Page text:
Mr. Kransky's lawyers won the challenge of the JNOV. The juror's decicision in Mr. Kransky's verdict stood.

During Mr. Kranksy's trial, new evidence came to light that indicated Johnson & Johnson and subsidiary Depuy Orthopadics were internally aware of the Depuy ASR defect years before the official recall and that they had not shared this information with the public nor the medical community.

And again, January 22, 2013 published in The New York Times,
"Maker Aware of 40% Failure in Hip Implant"

An internal analysis conducted by Johnson & Johnson in 2011 not long after it recalled a troubled hip implant estimated that the all-metal device would fail within five years in nearly 40 percent of patients who received it, newly disclosed court records show. [5]

The New York Times in an Editorial in February 2013 wrote about this internal evidence of a company putting profit ahead of patient well being coming to light during Mr. Kransky's trial:

Now there is evidence that a major manufacturer was aware of a serious problem with one of its models yet failed to alert patients or doctors and continued to market it aggressively. [4]

Yet, there had been a great deal already known. In fact, The New York Times reported in early 2012 that the Depuy ASR USA recall was issued weeks after the FDA requested additional safety data from Depuy and turned down their application to continue to sell the device in the USA.

At the same time, the agency told the company that blood tests of some patients who got the all-metal hip showed a "high concentration of metal ions" that it found "concerning," according to the F.D.A. letter, obtained by The New York Times under the Freedom of Information Act. Officials also wrote that reports from countries where the implant was then being used showed it was performing "somewhat more poorly" than data submitted by the company's DePuy Orthopaedics unit indicated. [...] The Food and Drug Administration's statements were contained in a so-called nonapprovable letter in which the agency confidentially notified DePuy in 2009 that it was turning down the company's application to sell the device in the United States. The bulk of the letter focused on problems that agency reviewers found with study data submitted by DePuy to support its claim that the artificial hip was safe and effective. [2]

The lawyers for Mr. Kransky since defending the JNOV challenge have filed for additional attorneys fees. The attorneys fee was scheduled for June 2013 but a decision on the attorney fees has not been handed down.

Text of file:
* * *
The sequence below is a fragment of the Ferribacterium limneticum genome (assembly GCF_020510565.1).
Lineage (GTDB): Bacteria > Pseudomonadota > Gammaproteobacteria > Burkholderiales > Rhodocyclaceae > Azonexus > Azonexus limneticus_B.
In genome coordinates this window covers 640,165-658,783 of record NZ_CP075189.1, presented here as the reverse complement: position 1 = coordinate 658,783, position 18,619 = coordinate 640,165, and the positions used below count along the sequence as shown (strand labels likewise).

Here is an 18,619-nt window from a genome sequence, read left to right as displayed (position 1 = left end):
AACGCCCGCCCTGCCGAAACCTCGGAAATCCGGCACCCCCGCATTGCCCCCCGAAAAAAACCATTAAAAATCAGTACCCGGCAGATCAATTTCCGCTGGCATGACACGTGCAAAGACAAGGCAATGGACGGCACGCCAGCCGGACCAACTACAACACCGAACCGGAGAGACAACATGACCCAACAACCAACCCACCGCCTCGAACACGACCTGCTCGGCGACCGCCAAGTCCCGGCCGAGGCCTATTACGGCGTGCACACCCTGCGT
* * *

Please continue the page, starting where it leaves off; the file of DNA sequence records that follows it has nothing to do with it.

The courtroom drama unfolding with the Depuy ASR illustrates how hard the trial can become and why you may need an experienced personal injury lawyer by your side if you have been seriously injured by the negligence of another.

As is the case in the plaintiff lawyers fighting for their clients against Depuy Orthopaedics, trial lawyers fight large and powerful corporations with large amounts of money to hire enough experts and lawyers and push the court system through challenge after challenge.

Most plaintiff personal injury lawyers work on a contingency fee basis for the plaintiff, which means that they don't get paid until and only if their client wins.

This also means that a personal injury lawyer for the plaintiff will only take cases that they believe in becasue they put everything into helping their clients and trying to help make them whole.

SOURCES

1. Federal Rule Of Civil Procedure

Rule 50. Judgment as a Matter of Law in a Jury Trial; Related Mo- tion for a New Trial; Conditional Ruling

http://www.uscourts.gov/uscourts/rules/civil-procedure.pdf

2. New York Times

Hip Device Phaseout Followed F.D.A. Data Request
By BARRY MEIER
March 22, 2012

3. New York Times

J.&J. Prevails in Defending Its Marketing of Hip Device

By BARRY MEIER

April 16, 2013

4. New York Times

What a Company Knew About Its Metal Hips

Editorial

February 10, 2013

5. New York Times

Maker Aware of 40% Failure in Hip Implant

By BARRY MEIER

January 22, 2013